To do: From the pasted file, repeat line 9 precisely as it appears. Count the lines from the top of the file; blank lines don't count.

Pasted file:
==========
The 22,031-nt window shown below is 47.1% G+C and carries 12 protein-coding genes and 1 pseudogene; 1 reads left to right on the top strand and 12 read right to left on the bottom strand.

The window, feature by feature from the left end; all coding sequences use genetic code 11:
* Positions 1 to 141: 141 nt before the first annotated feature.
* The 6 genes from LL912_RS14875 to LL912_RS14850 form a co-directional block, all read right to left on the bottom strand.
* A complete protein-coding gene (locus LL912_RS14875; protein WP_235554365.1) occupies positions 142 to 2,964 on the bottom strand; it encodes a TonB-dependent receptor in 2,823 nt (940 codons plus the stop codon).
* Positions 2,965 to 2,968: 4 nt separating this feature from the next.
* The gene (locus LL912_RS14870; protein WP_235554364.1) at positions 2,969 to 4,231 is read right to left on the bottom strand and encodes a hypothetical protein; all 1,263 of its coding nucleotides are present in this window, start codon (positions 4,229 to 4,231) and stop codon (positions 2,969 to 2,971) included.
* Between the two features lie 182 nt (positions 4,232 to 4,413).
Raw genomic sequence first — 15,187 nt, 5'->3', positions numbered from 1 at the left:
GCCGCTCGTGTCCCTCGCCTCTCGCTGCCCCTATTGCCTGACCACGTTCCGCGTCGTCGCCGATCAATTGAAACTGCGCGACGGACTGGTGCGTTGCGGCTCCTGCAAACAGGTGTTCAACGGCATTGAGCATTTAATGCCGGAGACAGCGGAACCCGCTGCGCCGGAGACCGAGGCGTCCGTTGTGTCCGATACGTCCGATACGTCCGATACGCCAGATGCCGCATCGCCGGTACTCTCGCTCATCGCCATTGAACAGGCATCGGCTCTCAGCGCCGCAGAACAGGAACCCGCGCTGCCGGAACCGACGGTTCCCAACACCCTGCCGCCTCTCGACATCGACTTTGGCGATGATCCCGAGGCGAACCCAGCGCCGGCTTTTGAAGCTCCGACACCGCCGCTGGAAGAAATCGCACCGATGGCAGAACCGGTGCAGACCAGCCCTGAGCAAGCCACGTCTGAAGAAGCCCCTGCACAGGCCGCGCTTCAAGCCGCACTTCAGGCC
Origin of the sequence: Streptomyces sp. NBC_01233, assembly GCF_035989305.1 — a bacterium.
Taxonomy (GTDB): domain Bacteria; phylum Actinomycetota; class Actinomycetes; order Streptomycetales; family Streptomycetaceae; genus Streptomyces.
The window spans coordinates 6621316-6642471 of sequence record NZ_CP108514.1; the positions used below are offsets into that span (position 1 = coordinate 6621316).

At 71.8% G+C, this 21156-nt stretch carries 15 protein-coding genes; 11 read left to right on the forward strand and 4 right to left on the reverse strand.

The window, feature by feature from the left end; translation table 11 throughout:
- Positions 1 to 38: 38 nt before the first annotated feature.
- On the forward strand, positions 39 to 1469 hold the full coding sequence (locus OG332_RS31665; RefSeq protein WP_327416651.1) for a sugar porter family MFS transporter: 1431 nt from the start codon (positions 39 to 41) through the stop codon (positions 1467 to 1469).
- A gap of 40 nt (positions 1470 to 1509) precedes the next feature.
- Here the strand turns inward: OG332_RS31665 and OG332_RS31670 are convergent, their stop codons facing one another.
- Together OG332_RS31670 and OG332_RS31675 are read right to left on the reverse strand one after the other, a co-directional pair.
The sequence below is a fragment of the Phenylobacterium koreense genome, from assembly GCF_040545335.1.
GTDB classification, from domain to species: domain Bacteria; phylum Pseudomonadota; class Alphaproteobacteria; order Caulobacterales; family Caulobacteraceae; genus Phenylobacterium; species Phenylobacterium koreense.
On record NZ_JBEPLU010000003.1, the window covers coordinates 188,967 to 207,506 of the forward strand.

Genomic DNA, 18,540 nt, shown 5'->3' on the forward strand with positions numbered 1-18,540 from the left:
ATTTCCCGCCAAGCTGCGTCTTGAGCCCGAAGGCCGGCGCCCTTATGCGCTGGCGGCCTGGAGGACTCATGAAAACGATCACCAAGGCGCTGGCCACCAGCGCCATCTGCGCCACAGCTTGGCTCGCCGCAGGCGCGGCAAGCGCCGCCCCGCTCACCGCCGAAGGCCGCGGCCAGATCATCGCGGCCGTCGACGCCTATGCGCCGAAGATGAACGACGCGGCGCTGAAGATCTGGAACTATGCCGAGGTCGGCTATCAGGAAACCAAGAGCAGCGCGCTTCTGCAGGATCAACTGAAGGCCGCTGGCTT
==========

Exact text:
Raw genomic sequence first — 15,187 nt, 5'->3', positions numbered from 1 at the left: